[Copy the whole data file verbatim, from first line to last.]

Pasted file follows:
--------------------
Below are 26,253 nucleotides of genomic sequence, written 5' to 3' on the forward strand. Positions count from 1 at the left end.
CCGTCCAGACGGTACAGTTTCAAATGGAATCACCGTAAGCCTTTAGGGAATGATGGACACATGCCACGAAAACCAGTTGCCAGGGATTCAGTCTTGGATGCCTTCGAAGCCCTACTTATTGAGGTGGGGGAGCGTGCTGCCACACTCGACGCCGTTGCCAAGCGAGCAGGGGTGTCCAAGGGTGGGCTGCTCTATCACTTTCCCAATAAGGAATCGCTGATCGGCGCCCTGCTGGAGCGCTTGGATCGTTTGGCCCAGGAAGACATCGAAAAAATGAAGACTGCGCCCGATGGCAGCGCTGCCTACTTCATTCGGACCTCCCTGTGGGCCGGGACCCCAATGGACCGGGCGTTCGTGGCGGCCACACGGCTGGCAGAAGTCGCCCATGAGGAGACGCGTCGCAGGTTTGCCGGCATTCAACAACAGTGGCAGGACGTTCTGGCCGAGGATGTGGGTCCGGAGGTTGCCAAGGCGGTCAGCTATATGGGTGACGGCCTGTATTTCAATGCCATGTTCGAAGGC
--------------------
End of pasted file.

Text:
Below are 26,253 nucleotides of genomic sequence, written 5' to 3' on the forward strand. Positions count from 1 at the left end.
CCGTCCAGACGGTACAGTTTCAAATGGAATCACCGTAAGCCTTTAGGGAATGATGGACACATGCCACGAAAACCAGTTGCCAGGGATTCAGTCTTGGATGCCTTCGAAGCCCTACTTATTGAGGTGGGGGAGCGTGCTGCCACACTCGACGCCGTTGCCAAGCGAGCAGGGGTGTCCAAGGGTGGGCTGCTCTATCACTTTCCCAATAAGGAATCGCTGATCGGCGCCCTGCTGGAGCGCTTGGATCGTTTGGCCCAGGAAGACATCGAAAAAATGAAGACTGCGCCCGATGGCAGCGCTGCCTACTTCATTCGGACCTCCCTGTGGGCCGGGACCCCAATGGACCGGGCGTTCGTGGCGGCCACACGGCTGGCAGAAGTCGCCCATGAGGAGACGCGTCGCAGGTTTGCCGGCATTCAACAACAGTGGCAGGACGTTCTGGCCGAGGATGTGGGTCCGGAGGTTGCCAAGGCGGTCAGCTATATGGGTGACGGCCTGTATTTCAATGCCATGTTCGAAGGC